Director: Richard Bates Jr.
Starring: Amanda Crew, Robert Patrick
Words – Carly Stevenson
Cross-generational conflict takes a grisly turn in Richard Bates Jr’s latest offering Tone-Deaf: a chaotic horror-comedy that interrogates the mounting tensions between ‘millennials’ and ‘baby boomers’ in contemporary America.
The plot focuses on newly single and unemployed Olive (Amanda Crew), who decides to ditch the city for a weekend and head to the rural South for some much-needed ‘me time’. However, her host Harvey (Robert Patrick) has other ideas. Embittered by the loss of his wife to suicide and in fierce denial about early-onset dementia, Harvey hates everything Olive seems to represent: laziness, self-indulgence and liberalism. Similarly, Olive is deeply disdainful of Harvey’s traditional values and intolerant attitudes, which, unbeknownst to her, fuel his vendetta against the younger generation.
The audience learn about Harvey’s deceased wife through a series of fourth-wall-breaking monologues, which are, ironically, a bit like Fleabag, but for bigots. Also ironic is the fact that Harvey shares this trauma with Olive, whose father took his own life when she was a child.
Unresolved grief seems to be the only common ground between the two protagonists and the film emphasises this parallel throughout, with interesting implications about how people choose to deal with loss (or not, as the case may be).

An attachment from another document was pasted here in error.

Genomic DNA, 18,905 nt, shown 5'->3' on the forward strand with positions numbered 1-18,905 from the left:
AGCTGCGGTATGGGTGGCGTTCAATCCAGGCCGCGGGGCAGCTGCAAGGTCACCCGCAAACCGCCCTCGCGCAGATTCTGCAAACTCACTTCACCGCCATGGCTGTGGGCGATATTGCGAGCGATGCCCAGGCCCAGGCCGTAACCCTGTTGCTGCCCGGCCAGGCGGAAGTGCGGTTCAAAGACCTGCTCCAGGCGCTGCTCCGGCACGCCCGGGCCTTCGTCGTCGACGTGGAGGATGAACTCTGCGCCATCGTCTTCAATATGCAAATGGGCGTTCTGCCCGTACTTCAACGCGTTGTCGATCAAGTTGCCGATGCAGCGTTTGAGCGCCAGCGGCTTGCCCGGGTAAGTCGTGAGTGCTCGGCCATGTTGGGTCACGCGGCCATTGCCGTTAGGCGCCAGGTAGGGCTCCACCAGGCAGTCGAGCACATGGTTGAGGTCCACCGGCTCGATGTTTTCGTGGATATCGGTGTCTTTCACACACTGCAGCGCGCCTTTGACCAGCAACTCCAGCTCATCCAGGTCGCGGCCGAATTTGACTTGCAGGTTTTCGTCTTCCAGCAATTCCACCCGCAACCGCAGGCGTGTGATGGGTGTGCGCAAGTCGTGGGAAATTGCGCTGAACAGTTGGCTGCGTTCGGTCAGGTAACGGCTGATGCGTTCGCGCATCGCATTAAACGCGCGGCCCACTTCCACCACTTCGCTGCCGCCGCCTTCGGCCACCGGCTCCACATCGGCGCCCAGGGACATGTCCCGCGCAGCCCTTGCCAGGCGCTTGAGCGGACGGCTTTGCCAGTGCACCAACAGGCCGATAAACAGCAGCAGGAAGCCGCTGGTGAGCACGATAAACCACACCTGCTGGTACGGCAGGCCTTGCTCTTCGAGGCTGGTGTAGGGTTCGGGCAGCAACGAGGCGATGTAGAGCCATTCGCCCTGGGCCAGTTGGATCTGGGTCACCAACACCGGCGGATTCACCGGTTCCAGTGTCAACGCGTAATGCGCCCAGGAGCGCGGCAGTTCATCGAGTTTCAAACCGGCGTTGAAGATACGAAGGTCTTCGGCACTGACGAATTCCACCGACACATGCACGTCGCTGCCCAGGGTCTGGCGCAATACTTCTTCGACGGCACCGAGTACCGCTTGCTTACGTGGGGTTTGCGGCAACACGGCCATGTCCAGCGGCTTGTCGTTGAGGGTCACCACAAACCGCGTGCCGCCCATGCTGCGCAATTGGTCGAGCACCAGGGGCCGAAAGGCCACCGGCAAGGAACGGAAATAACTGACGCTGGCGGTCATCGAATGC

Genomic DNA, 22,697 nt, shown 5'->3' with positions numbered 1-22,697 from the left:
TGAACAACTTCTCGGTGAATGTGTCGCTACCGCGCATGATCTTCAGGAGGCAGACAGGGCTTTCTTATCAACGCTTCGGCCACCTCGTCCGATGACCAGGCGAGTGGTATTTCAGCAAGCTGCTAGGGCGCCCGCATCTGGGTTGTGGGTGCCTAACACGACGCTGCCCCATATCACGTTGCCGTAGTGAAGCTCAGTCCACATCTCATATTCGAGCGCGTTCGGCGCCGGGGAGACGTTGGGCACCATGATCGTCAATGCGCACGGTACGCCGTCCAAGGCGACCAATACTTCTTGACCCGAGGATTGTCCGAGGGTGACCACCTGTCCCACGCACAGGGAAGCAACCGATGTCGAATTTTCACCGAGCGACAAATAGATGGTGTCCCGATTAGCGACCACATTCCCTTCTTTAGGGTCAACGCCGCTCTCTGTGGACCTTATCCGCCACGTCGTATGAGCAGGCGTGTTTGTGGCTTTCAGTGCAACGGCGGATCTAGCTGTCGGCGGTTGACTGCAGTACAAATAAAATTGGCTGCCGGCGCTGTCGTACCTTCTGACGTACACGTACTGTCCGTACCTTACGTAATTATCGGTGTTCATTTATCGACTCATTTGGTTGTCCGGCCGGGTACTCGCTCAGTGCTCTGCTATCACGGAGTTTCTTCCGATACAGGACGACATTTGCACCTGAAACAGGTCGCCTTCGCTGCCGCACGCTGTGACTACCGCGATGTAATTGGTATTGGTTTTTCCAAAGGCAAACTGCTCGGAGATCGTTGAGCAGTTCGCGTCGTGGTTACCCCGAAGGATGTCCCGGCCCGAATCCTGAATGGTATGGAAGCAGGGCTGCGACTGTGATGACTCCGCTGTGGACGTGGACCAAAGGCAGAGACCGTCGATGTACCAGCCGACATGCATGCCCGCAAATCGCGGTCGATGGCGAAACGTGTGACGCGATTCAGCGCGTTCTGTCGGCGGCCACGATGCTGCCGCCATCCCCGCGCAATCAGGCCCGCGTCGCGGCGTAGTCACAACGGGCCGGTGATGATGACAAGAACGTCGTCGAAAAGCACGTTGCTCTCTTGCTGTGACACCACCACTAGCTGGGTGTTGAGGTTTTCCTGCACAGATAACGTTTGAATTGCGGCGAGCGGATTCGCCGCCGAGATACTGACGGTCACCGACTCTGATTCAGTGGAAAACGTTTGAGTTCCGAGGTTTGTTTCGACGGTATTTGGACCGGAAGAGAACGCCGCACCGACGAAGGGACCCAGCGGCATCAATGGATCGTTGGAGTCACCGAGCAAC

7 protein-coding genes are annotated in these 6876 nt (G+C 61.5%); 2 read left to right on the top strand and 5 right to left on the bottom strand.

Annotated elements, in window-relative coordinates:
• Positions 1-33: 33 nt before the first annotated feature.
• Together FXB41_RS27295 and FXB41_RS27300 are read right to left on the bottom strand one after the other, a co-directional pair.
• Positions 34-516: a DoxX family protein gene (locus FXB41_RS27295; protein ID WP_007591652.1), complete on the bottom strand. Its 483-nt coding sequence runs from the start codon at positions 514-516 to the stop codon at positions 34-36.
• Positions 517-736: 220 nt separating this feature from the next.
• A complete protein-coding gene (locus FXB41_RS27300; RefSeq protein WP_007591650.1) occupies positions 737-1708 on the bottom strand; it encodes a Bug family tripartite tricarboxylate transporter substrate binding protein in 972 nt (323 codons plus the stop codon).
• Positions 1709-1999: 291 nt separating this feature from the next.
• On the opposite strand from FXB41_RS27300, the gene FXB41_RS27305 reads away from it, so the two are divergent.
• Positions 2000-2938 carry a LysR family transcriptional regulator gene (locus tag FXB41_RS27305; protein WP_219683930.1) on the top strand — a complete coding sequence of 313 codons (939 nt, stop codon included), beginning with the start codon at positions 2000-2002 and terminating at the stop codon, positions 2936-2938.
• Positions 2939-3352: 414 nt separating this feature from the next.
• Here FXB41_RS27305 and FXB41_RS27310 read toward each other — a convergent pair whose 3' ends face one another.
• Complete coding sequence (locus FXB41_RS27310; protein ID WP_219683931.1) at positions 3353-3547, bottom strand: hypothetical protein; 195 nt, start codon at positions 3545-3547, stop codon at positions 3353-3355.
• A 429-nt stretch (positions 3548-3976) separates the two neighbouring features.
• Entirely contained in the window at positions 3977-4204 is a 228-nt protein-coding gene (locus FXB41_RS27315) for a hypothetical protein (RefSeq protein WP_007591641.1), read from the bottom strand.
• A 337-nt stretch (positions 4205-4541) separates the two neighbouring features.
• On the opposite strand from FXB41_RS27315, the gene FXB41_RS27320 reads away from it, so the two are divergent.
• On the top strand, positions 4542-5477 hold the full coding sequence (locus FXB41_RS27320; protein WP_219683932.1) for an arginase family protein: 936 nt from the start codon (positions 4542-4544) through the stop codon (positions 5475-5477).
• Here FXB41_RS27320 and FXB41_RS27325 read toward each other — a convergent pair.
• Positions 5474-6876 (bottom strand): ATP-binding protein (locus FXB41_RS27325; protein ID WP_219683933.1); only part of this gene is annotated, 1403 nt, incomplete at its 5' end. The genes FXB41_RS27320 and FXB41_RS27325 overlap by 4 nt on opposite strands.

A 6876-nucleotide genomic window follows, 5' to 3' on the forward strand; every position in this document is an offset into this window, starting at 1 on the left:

Harvey is a novice when it comes to murder, so he practices on a few unsuspecting locals before turning his attention to Olive at the end of the film. What ensues is a darkly comical cat-and-mouse scuffle between two characters who embody the most noxious stereotypes associated with their respective generations.
In contrast to the title, which implies an inability to perceive differences in pitch, Tone-Deaf is alert to the cadences of post-modernity. There is a certain ambivalence in its treatment of character that makes it difficult to root for anybody, which is, perhaps, the point.
Offbeat in humour, cynical in tone and inconsistent in its use of imagery, Tone-Deaf is unlikely to be a crowd-pleaser; however, its satirical take on the politics of aging is undoubtedly timely and Bates Jr. tackles this subject without condescending the audience.